GREAT FIGURES OF THE MISSIONARY WORK – The Siam of Domingos de Seixas (3)

Joaquim Magalhães de Castro

To make the film, director Chatrichalerm Yukol, better known as Than Mui, spent five years doing documentary research. Surveys that took him to Burma, Laos, Portugal – “testimonials of Domingos de Seixas of the kingdom of Ayuthaya are very well documented in the archives of Torre do Tombo” – and to Macau. No detail was overlooked. “I had to carefully read chronicles of the time, search archives, old paintings, archaeological remains.” Even a shipwreck off the coast of the Philippines proved to be a good database. A ship from Ayuthaya that had been shipwrecked 50 years after the death of the queen. “Everything that was found in it – dishes, chopsticks, candlesticks. etc, – represent the utensils of the time,” said the filmmaker, who is himself a diver.

The well known researcher Fr Manuel Teixeira was one of the people Than Mui spoke to when he came to Macau. In fact, the filmmaker came to Macau to talk to him. Supposedly, it was an episode reported in Teixeira’s book The Portuguese in Thailand that led Than Mui to move forward with the project. It is the episode in which the queen Suriyothai is willing to die crushed by elephants to avoid a battle that was announced between the eternal rival armies: the Burmese and the Siamese. This episode – not known to the director and to most of the Thais people – is differently portrayed in The Legend of Suriyothai. In it, the Queen dies, in combat  against the Burmese opponents, while riding an elephant.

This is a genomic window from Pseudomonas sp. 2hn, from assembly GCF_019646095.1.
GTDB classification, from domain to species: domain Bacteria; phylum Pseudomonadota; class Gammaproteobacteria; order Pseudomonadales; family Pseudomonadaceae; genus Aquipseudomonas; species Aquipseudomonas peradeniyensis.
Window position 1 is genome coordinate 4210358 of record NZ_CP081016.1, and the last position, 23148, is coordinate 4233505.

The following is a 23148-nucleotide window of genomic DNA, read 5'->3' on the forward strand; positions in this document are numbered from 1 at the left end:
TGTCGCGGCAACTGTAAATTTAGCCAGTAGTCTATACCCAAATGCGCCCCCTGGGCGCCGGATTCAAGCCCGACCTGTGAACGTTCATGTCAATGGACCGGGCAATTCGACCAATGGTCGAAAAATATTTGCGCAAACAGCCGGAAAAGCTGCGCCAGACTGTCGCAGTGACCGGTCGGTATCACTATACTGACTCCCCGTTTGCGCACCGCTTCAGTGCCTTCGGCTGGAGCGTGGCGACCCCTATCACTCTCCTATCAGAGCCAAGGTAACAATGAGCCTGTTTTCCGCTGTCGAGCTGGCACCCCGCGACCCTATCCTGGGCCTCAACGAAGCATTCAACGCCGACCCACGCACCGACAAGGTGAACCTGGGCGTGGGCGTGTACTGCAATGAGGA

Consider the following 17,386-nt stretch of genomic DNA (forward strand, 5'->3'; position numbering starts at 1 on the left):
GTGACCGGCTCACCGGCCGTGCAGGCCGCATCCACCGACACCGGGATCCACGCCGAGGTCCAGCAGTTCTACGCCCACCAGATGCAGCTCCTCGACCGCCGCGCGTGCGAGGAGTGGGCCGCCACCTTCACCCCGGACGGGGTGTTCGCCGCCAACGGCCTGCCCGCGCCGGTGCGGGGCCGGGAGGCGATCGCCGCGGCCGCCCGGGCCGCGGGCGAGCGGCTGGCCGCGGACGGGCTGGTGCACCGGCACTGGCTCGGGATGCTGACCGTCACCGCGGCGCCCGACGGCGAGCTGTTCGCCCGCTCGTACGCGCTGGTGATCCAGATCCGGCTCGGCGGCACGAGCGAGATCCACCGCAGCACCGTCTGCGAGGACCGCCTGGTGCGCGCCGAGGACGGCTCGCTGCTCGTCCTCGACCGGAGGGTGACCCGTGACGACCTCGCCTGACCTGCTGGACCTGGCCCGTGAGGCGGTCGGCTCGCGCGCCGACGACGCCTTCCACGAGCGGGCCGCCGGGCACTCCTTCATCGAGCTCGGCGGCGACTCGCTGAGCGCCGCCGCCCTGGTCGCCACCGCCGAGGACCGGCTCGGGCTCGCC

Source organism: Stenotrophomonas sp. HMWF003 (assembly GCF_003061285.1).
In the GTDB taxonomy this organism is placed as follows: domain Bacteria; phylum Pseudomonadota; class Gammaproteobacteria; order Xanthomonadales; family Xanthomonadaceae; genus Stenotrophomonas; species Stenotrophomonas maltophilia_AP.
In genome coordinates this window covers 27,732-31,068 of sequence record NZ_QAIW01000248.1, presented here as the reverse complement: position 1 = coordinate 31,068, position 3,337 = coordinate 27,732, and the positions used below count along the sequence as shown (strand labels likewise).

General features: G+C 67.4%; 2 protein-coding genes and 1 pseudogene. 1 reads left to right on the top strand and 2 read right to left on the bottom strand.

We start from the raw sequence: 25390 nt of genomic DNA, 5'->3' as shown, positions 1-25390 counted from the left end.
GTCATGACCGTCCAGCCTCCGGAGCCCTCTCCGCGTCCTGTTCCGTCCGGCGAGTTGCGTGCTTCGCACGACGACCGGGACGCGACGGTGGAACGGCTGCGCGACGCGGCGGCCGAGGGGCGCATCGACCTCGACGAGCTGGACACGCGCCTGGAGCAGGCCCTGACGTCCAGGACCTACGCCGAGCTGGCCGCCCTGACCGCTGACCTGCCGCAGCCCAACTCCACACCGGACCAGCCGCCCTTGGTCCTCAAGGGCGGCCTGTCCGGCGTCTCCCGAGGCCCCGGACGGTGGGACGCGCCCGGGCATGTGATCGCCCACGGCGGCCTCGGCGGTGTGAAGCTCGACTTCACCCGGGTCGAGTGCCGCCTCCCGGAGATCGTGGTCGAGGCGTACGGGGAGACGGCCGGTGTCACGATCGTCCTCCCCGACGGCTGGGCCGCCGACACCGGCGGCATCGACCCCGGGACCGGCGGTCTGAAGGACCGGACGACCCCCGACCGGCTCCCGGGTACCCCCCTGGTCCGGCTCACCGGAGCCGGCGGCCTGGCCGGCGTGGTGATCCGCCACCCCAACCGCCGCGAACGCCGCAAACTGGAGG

In directing The Legend of Suriyothai, Chatrichalerm Yukol intended to show the world the history of Thailand in a global perspective. “It is important to know how the relations of Siam with other countries were,” he said. In this context, the director made a point of involving several foreigners in the project, at realization level or at the technical aspects regarding lighting and soundtrack. Unfortunately, he lacked an historian or consultant specialized in the history of the Portuguese in the East….

The premiere of The Legend of Suriyothai took place shortly after the premiere of Hollywood’s long-awaited production Anna and the King, shot entirely in Malaysia after the Thai Film Association rejected the proposal for filming in the country. The resemblance of the plot in both movies led to the inevitable comparisons. Chatrichalerm Yukol, however, assures that there are differences of base, since “Ana and the King” was filmed entirely by foreigners, being, therefore, a film that carries a Western look on the East. The Legend of Suriyothai, on the other hand, “is based on an interpretation of Thai history made by Thais, but with very close collaboration of foreigners.”

Despite the “competition,” the film’s producers were optimistic, as they expected the film to be nominated for this year’s Oscars in the category of “Best Foreign Film,” which did not happen.

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